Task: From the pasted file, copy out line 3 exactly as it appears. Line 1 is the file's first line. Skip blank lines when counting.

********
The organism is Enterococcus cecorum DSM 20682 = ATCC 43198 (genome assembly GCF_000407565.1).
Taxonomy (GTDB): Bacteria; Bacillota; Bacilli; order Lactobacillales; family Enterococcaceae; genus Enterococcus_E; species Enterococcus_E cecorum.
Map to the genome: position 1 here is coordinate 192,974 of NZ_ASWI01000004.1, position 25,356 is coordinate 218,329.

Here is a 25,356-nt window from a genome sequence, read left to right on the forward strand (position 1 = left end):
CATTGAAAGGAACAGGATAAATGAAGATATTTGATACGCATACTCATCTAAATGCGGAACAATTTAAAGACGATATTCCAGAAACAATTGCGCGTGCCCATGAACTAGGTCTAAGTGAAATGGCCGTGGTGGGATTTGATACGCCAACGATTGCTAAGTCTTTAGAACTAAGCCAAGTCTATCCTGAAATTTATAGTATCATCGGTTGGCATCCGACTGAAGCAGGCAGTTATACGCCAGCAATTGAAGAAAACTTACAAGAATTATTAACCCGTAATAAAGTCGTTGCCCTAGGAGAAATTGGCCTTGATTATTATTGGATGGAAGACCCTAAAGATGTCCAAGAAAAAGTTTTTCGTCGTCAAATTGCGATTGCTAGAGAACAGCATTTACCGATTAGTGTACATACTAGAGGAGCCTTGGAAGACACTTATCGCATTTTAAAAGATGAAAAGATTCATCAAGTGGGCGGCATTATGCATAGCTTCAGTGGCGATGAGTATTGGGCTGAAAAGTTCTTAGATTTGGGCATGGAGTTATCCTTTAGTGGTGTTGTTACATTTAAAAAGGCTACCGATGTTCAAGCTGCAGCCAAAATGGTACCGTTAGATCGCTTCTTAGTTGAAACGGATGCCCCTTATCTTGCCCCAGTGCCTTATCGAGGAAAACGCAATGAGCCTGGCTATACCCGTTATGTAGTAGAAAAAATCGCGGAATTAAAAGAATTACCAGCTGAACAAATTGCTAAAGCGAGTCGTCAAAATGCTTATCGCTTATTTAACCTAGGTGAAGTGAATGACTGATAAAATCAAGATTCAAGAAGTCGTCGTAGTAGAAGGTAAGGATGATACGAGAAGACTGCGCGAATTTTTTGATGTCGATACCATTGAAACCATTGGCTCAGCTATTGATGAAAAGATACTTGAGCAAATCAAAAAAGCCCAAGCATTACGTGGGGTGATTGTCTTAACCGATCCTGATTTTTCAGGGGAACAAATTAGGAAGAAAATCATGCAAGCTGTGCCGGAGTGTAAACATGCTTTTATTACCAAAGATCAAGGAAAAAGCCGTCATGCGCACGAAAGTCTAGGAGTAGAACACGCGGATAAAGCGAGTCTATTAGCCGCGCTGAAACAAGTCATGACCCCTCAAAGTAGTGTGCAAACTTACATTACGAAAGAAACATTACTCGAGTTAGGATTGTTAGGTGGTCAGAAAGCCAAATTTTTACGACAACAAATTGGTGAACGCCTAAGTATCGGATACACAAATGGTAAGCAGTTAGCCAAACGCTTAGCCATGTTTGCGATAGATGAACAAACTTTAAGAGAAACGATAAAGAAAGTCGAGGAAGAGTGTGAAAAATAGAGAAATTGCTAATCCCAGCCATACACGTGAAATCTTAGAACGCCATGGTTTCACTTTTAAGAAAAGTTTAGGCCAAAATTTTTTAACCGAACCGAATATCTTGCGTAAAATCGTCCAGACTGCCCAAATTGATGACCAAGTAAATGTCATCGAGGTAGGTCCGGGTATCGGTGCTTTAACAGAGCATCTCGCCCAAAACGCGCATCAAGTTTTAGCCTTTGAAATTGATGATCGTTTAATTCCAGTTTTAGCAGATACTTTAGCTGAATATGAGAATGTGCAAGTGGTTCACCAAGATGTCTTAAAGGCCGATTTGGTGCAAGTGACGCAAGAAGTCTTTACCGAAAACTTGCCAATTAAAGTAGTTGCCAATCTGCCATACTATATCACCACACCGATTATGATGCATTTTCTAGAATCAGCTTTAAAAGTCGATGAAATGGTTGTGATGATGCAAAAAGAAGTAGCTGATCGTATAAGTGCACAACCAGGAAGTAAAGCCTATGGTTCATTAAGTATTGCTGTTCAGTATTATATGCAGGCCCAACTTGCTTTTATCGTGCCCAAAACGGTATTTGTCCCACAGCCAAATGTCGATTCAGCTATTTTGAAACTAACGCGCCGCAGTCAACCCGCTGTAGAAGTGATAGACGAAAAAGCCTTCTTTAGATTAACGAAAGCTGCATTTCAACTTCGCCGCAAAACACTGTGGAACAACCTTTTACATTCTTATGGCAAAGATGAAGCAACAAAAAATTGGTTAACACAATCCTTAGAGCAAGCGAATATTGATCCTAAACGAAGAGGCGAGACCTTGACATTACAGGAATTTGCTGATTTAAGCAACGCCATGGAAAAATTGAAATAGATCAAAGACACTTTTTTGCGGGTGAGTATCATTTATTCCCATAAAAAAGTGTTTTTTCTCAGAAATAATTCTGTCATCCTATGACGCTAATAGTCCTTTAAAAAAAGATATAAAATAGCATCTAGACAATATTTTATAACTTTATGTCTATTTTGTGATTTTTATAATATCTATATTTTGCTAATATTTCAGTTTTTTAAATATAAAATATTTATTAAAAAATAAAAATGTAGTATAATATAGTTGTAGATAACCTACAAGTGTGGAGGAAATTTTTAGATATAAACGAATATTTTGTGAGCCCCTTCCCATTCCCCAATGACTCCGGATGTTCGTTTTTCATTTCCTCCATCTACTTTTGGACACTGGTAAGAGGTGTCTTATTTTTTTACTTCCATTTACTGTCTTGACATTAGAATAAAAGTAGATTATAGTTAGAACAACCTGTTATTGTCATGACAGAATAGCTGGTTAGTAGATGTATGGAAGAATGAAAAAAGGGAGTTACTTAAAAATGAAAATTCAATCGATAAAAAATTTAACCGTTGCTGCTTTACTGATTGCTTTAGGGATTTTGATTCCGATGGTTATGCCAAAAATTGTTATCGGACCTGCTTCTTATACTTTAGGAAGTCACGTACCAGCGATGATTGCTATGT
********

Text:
Map to the genome: position 1 here is coordinate 192,974 of NZ_ASWI01000004.1, position 25,356 is coordinate 218,329.